The rise of Donald Trump and Bernie Sanders is kind of a shock to the American system. But a European would know exactly, in my opinion, where they fit in. Trump is not at all a conservative according to the American model of ‘fusion’ conservatism. But he does correspond to what Europeans call the ‘right.’ Le Pen, Joerg Haider, BNP, UKIP, and other such native [often anti European Union] parties do not advocate trimming the welfare state, imposing moral conservatism, or going on military adventures in other parts of the world. As for Trump’s antics, there’s Italy’s Berlusconi and his ‘bunga bunga’ for a model. Bernie Sanders, also, is not a ‘socialist’ in terms of government ownership of all property. He is a social democrat of a classic European type. Anyhow, it looks like American ‘exceptionalism’ is getting a little less exceptional. And, come to think of it, both Trump and Sanders seem to be most popular among Americans of European descent; the growing number of Americans of non-European descent seem to have little interest in either of them! But, once again, I will remind you of what Francis Schaeffer told us almost fifty years ago when Nixon coined the term ‘Silent Majority’. He told us that a minority within the Silent Majority were either Christian or had a strong Christian memory; but that the majority of the Silent Majority had only the two ultimate values of personal peace and affluence. Thus, the real ‘moral majority’ was a minority, not only of America as a whole, but even of the ‘Silent Majority’. This reality has explained local politics for a long time. This year it seems to be on the path to throwing over our ideologies and operating on a national scale.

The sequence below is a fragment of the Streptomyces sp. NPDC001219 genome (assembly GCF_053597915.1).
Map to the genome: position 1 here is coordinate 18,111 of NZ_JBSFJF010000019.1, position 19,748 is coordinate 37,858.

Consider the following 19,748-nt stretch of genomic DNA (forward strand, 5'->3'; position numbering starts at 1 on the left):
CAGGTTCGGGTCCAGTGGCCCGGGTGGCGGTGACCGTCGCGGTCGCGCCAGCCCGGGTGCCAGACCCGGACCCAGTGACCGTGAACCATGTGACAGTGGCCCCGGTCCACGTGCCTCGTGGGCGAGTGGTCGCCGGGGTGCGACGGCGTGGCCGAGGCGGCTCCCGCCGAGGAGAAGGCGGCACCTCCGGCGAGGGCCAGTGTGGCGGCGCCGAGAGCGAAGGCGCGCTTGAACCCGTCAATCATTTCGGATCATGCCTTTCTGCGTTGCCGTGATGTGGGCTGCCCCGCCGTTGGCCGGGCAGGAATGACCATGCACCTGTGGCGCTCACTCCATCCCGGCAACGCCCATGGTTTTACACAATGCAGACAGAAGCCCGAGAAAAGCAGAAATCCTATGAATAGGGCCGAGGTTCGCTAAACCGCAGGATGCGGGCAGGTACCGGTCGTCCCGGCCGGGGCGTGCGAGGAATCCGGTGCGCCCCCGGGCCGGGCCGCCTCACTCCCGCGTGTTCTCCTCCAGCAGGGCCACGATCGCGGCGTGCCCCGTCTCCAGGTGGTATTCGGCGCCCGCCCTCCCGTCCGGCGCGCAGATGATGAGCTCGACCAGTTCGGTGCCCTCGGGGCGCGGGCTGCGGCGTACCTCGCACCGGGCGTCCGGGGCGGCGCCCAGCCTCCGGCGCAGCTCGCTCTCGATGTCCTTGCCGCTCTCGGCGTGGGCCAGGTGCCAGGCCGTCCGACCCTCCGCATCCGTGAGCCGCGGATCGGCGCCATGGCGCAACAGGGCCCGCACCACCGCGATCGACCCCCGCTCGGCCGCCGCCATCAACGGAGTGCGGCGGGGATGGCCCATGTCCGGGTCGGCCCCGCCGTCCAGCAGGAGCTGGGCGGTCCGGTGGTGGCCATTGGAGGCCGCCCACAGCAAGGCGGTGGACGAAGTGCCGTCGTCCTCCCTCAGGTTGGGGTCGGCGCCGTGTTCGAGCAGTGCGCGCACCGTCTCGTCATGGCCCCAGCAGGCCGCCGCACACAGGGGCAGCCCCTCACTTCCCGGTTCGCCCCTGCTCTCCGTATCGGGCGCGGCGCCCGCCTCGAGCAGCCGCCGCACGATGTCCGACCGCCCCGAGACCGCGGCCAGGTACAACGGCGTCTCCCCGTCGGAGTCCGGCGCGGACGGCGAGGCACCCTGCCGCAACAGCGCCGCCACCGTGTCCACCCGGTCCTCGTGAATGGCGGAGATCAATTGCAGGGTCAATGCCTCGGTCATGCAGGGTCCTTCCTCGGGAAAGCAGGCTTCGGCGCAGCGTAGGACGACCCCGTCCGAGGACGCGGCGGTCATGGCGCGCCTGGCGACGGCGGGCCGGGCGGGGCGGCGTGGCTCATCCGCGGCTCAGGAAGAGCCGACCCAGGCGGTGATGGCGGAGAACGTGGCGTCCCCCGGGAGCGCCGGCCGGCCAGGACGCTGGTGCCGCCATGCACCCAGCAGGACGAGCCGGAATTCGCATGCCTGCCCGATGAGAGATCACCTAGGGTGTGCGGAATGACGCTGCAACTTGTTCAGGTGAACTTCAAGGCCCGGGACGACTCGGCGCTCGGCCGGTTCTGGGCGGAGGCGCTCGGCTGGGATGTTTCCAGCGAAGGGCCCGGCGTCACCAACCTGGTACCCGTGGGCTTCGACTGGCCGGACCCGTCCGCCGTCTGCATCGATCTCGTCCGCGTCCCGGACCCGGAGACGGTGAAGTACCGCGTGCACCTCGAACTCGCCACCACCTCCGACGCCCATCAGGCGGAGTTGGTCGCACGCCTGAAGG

We live in a time when the classical Protestant church [and, less openly, the Catholics and Orthodox] is often divided over political issues – especially over the character of the current President of the United States. We have Trumpite churches […]
Most people think an umlaut is the two dots over a letter that you often see in German and some other languages. A number of Anglophone rock bands have decorated their names with ‘metal umlauts’, not affecting the pronunciation, in […]
Since Czechoslovakia divided into two countries in 1992, the western part has internationally been called the Czech Republic. More recently it has tried to call itself Czechia. I can think of a better alternative. For one thing, Czechia is hard […]